SAN FRANCISCO -- Don't tell Apple it can't do something.
That's the message from chief executive Tim Cook, who spent about an hour talking up the company's efforts, and attempting to reassure a room full of Wall Street aficionados that the best was yet to come.
It's like that, Cook explained, because the people at Apple don't see any limits in making its products, or the future of its business.
"It's because of that that Apple's been able to do so many things for so many years, and do things that people didn't know they wanted and now can't live without," Cook said. "We don't think of the world with limits."
Even with that view, Apple has faced questions from Wall Street about whether it can restart some of the massive growth it pulled off from the iPhone and iPad in recent years, as well as maintain its tidy profit. The company has also come under pressure from investors to share a little of that profit back with shareholders, including a lawsuit last week by Greenlight Capital calling on the company to change how it handles preferred stock ahead of its annual shareholders meeting later this month.
Cook acknowledged Greenlight's proposal, saying it was being "thoroughly evaluated," but that the lawsuit the group filed was a waste of money.
"I think it's a silly sideshow honestly," Cook told Goldman Sachs analyst Bill Shoppe at the company's annual Technology and Internet Conference. "And my preference would be that everyone on both sides of the issue would take the money they're spending on this and donate it to a worthy cause. That would be a lot better use of funds."
Apple chief Tim Cook dismisses lawsuit, talks up innovation
Cook also shrugged off some of Wall Street's concerns about Apple's performance, saying that paying attention to quarterly results was missing the big picture.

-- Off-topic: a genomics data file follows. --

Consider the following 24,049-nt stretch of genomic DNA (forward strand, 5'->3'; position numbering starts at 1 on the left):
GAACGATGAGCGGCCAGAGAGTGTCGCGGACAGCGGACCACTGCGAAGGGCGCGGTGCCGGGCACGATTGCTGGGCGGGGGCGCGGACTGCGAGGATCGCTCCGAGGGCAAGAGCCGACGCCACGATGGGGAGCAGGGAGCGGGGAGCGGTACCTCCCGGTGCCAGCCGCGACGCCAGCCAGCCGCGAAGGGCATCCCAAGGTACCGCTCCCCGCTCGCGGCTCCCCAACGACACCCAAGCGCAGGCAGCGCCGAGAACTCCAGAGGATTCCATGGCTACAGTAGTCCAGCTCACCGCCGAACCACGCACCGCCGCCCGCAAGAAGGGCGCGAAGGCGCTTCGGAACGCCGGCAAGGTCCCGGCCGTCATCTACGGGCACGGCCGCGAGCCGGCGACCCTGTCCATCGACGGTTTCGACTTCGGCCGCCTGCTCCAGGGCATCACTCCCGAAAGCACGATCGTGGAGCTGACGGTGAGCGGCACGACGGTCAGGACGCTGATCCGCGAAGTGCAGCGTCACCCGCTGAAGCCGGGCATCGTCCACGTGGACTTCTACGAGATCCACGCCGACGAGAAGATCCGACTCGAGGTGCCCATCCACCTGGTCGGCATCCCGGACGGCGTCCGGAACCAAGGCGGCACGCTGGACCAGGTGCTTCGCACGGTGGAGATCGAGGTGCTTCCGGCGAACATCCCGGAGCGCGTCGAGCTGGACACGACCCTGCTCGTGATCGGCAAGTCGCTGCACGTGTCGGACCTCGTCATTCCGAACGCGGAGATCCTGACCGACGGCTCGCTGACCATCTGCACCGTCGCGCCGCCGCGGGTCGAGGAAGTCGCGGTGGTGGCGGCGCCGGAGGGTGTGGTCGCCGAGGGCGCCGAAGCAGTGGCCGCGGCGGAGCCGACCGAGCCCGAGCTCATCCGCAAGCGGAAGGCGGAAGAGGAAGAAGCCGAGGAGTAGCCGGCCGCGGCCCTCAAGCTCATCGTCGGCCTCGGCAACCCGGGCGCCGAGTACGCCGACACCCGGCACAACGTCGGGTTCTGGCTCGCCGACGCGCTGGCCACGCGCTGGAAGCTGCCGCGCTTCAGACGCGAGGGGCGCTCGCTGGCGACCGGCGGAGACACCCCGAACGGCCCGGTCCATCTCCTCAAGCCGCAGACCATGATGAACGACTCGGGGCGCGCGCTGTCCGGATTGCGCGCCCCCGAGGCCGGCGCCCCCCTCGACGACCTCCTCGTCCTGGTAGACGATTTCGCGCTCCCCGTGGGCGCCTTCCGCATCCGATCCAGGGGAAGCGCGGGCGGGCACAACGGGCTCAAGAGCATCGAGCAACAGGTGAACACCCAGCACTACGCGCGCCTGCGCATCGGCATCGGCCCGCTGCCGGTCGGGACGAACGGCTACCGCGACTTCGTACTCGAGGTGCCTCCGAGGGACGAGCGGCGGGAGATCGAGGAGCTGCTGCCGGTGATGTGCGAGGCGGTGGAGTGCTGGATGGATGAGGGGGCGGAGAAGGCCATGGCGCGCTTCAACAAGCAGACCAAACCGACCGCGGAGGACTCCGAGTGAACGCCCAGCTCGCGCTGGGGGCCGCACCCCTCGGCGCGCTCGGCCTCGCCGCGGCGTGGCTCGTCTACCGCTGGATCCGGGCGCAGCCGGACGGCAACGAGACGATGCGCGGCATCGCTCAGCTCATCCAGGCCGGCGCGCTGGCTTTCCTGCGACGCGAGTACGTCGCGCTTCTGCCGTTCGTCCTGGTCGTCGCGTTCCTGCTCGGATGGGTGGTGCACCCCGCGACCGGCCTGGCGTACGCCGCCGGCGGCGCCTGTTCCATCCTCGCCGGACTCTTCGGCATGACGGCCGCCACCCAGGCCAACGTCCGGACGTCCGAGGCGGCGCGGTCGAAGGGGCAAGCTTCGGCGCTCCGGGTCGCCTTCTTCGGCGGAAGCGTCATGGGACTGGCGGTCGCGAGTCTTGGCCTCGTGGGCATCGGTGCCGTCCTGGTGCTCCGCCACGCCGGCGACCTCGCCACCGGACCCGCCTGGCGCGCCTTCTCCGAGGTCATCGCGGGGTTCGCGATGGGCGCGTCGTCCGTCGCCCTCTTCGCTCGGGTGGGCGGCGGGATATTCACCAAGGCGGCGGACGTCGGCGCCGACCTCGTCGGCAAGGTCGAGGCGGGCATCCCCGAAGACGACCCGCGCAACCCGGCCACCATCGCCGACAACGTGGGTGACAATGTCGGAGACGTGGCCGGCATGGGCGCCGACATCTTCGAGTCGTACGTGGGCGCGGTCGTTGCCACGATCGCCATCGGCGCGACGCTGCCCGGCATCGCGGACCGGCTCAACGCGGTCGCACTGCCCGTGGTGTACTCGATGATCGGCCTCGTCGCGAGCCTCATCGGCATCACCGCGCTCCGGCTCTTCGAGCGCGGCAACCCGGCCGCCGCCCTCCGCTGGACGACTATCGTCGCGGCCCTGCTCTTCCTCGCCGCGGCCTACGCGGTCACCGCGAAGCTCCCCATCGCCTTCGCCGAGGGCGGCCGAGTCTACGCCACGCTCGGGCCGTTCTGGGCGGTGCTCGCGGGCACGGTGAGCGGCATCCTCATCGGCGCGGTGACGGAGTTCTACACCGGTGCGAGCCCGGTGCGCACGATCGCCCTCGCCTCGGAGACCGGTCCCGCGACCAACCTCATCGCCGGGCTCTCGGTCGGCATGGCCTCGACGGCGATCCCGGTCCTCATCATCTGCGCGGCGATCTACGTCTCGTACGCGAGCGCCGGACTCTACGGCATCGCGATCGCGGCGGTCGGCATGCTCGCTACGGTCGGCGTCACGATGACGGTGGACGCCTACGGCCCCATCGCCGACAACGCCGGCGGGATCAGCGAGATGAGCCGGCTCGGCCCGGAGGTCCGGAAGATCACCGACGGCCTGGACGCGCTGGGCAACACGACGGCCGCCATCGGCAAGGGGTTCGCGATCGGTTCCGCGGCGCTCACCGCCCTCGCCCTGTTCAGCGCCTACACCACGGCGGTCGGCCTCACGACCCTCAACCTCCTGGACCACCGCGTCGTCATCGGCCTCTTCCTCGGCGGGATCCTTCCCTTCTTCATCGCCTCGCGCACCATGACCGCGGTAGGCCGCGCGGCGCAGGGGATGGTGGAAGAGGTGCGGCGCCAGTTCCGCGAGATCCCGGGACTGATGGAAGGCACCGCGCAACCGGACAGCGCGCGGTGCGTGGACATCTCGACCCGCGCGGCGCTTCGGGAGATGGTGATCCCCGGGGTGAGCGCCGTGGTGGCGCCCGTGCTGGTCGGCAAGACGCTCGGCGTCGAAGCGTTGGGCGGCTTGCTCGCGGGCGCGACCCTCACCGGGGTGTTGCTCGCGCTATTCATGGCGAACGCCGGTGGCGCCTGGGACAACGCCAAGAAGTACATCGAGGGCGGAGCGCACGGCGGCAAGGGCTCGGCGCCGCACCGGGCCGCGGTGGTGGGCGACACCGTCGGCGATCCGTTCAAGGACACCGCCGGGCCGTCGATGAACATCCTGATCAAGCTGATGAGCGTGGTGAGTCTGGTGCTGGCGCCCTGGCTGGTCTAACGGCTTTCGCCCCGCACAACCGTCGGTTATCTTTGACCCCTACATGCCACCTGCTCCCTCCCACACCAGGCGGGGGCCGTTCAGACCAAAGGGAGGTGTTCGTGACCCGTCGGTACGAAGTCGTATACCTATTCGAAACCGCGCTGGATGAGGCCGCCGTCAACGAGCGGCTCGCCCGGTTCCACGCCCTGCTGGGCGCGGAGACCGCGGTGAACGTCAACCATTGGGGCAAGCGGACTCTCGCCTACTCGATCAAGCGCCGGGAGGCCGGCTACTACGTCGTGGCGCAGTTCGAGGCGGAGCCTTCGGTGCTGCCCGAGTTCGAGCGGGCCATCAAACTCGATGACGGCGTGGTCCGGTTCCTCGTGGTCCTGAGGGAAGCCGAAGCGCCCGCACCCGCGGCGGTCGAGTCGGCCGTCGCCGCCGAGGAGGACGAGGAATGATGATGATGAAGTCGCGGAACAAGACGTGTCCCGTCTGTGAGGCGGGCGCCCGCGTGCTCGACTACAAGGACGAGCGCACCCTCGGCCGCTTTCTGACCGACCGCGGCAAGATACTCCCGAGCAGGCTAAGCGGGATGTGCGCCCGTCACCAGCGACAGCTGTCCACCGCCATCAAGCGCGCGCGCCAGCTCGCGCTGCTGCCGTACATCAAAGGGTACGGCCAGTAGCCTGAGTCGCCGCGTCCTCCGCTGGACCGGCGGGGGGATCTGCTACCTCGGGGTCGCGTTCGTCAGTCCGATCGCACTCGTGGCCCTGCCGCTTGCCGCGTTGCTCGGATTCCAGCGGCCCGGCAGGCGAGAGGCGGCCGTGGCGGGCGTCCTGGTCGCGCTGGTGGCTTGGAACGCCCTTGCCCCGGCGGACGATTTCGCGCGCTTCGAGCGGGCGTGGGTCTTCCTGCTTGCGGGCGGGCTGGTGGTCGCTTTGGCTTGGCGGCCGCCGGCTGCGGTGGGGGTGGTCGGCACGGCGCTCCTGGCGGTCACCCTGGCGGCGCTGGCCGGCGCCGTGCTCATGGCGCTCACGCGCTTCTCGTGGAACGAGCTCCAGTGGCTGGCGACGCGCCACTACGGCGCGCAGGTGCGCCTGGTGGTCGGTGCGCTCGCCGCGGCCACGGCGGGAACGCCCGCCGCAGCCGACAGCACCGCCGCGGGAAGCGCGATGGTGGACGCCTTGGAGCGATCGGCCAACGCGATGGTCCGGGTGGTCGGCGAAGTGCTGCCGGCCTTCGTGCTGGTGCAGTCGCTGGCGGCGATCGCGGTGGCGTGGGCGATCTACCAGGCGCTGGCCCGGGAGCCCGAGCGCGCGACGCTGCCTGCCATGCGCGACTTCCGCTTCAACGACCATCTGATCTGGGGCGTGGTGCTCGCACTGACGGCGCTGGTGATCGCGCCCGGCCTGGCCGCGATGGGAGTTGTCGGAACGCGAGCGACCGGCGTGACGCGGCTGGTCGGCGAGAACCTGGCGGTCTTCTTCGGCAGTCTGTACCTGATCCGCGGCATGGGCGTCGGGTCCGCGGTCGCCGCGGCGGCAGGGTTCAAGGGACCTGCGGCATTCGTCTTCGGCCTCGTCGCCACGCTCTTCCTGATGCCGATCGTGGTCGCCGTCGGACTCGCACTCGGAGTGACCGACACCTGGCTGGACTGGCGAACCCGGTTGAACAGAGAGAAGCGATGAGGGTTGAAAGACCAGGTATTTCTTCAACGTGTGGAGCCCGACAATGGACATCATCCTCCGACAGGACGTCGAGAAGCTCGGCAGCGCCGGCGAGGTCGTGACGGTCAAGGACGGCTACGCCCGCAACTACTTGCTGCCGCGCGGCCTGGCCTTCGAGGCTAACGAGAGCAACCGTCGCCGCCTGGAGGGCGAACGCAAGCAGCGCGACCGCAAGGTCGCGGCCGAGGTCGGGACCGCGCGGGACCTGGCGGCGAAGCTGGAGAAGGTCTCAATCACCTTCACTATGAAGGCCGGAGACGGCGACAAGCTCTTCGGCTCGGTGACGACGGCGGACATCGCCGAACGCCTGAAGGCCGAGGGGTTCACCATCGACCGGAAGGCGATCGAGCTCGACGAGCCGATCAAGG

"We're managing Apple for the long term," Cook said defensively. "I know people care about quarters and so forth ... but the profound decisions we make are for Apple's long-term. Not the short, 90-day clock."
Shares of Apple were trading at around $471 immediately following the talk, down roughly 2 percent.
Cook said he views some of that long-term plan as getting the rest of the company's ecosystem into countries where it's present just in bits and pieces. For instance, Apple has iTunes or the App Store in some countries, but not necessarily both. Cook also said that the smartphone market was set to double in the next four years, and that the iPhone wasn't yet available to half of the world's potential subscribers.
"I've also seen markets where we haven't done too well, and I view that as opportunity, not the glass is half empty," he added.
The appearance this morning is Cook's second at the Goldman Sachs event. Cook attended last years show specifically to speak about the company's efforts in China, as well as answer questions about the company's strategy and financial performance.
Cook, like Steve Jobs before him, rarely appears on stage outside of Apple's own product launch events. Besides last year's appearance at the Goldman event, Cook also headlined the All Things Digital D10 conference last May.
It's a busy day for Cook, who is scheduled to attend the President's State of the Union address later this evening. The White House yesterday said that Cook would be a sitting in first lady Michelle Obama's box to watch President Obama deliver the annual speech.